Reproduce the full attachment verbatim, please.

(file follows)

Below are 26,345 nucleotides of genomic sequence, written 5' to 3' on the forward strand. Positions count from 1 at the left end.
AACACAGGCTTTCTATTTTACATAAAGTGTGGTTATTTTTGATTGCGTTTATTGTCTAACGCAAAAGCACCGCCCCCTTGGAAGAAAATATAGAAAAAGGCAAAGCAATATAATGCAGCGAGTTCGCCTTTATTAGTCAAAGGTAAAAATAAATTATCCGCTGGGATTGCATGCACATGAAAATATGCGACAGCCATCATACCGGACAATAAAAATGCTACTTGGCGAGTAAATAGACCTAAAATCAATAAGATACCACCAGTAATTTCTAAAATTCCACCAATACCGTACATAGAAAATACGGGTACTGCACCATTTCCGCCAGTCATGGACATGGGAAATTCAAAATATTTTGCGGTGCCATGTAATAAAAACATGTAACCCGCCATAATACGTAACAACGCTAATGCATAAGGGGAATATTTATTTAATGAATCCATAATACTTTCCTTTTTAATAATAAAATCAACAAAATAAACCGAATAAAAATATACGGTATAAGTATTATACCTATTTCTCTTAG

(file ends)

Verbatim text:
Below are 26,345 nucleotides of genomic sequence, written 5' to 3' on the forward strand. Positions count from 1 at the left end.
AACACAGGCTTTCTATTTTACATAAAGTGTGGTTATTTTTGATTGCGTTTATTGTCTAACGCAAAAGCACCGCCCCCTTGGAAGAAAATATAGAAAAAGGCAAAGCAATATAATGCAGCGAGTTCGCCTTTATTAGTCAAAGGTAAAAATAAATTATCCGCTGGGATTGCATGCACATGAAAATATGCGACAGCCATCATACCGGACAATAAAAATGCTACTTGGCGAGTAAATAGACCTAAAATCAATAAGATACCACCAGTAATTTCTAAAATTCCACCAATACCGTACATAGAAAATACGGGTACTGCACCATTTCCGCCAGTCATGGACATGGGAAATTCAAAATATTTTGCGGTGCCATGTAATAAAAACATGTAACCCGCCATAATACGTAACAACGCTAATGCATAAGGGGAATATTTATTTAATGAATCCATAATACTTTCCTTTTTAATAATAAAATCAACAAAATAAACCGAATAAAAATATACGGTATAAGTATTATACCTATTTCTCTTAG